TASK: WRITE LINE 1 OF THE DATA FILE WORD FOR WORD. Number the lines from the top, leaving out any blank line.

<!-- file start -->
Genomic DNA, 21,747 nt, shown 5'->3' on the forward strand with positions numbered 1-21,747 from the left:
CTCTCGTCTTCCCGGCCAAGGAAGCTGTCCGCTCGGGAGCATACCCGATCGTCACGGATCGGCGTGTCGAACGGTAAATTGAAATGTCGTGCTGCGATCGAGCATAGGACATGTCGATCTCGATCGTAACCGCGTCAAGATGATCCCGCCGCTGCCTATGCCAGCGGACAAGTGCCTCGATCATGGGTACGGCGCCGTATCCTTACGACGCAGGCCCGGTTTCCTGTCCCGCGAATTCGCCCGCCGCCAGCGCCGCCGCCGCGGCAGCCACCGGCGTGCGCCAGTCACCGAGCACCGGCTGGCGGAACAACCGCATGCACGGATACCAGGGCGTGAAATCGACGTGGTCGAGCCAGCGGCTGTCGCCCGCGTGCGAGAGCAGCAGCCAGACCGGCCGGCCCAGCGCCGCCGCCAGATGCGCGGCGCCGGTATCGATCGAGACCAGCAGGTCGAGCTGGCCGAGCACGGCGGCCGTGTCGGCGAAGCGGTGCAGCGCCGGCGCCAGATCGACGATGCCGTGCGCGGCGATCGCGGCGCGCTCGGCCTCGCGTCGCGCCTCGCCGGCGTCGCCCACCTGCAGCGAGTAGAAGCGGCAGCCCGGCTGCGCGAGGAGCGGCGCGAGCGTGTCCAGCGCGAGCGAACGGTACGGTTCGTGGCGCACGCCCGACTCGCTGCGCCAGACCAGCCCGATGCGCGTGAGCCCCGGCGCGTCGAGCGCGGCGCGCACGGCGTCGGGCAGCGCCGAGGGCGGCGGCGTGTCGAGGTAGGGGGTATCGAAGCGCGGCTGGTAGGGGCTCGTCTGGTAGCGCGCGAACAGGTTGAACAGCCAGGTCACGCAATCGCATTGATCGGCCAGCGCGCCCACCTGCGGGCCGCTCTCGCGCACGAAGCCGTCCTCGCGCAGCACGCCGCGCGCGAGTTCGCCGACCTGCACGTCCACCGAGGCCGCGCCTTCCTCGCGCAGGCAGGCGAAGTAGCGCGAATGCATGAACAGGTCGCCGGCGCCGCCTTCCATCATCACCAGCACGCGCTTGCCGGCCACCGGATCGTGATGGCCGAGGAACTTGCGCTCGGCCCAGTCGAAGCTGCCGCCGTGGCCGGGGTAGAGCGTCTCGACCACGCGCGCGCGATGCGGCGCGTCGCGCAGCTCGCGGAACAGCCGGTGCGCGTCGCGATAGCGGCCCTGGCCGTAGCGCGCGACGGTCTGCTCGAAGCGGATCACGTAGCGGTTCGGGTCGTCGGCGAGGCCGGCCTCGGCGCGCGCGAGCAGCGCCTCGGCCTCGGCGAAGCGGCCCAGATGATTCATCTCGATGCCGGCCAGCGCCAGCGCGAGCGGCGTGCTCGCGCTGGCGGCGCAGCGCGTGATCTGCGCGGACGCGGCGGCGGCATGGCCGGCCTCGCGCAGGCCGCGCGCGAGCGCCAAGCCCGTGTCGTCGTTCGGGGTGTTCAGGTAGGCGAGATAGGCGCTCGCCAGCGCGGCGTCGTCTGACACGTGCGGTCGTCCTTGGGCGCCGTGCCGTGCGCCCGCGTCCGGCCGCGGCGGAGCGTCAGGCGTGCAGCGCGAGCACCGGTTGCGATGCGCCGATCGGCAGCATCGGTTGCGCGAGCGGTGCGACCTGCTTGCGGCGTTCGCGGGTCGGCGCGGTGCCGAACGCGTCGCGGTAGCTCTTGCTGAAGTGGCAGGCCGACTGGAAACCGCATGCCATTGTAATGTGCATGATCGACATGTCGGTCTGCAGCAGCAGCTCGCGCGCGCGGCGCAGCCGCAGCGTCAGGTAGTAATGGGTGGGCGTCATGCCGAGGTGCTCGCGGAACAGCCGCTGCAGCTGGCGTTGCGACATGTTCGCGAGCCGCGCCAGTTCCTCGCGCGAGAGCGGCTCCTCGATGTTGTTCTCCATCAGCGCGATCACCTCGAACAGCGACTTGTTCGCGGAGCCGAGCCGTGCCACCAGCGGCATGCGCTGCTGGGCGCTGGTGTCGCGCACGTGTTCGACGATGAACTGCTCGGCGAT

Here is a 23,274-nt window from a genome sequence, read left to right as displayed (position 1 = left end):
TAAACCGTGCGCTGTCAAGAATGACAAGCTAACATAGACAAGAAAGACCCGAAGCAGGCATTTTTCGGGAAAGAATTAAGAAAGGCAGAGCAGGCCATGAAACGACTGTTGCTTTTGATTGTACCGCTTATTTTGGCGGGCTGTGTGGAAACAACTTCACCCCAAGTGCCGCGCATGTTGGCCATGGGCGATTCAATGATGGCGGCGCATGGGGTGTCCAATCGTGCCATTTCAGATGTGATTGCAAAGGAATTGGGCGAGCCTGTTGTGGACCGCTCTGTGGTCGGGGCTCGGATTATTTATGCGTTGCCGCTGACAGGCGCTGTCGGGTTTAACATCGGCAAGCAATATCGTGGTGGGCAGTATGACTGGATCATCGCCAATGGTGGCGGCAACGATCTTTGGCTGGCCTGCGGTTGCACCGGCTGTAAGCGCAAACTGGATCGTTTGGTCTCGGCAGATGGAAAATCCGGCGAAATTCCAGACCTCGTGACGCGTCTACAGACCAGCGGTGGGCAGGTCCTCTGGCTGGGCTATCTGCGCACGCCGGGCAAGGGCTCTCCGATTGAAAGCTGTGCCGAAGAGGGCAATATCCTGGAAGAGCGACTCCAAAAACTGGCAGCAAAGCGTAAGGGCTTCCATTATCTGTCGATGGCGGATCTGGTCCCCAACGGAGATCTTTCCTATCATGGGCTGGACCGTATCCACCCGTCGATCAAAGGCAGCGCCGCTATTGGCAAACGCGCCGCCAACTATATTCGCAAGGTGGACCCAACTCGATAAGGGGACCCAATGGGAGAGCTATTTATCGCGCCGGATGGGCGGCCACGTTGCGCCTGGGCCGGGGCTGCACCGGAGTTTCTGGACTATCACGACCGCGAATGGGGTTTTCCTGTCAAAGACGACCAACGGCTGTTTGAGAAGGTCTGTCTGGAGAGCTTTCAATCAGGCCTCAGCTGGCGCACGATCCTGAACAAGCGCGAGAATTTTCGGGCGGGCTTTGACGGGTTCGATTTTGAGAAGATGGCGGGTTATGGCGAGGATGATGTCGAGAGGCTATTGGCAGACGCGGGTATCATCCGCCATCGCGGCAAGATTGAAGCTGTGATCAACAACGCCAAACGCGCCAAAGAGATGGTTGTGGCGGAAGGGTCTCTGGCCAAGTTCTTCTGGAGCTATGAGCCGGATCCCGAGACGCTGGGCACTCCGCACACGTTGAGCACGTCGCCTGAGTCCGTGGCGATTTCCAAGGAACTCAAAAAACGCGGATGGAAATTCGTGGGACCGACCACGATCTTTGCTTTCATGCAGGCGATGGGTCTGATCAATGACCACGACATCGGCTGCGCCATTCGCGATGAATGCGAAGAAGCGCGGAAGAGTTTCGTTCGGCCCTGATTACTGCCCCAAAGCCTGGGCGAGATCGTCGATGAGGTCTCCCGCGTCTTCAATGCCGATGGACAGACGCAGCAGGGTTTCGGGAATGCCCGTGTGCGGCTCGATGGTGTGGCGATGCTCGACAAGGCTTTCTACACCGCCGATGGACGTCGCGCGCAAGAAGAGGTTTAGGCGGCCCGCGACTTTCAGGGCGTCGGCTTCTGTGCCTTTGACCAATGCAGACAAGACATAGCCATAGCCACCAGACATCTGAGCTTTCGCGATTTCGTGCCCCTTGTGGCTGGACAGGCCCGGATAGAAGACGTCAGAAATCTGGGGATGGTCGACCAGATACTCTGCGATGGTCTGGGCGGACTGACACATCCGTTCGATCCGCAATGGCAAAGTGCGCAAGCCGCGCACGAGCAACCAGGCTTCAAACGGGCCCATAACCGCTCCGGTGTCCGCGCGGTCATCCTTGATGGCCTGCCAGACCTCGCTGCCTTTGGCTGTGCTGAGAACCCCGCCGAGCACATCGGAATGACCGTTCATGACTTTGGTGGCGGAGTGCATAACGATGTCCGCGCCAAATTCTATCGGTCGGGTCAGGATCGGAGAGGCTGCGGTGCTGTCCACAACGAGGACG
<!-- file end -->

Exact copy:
Genomic DNA, 21,747 nt, shown 5'->3' on the forward strand with positions numbered 1-21,747 from the left: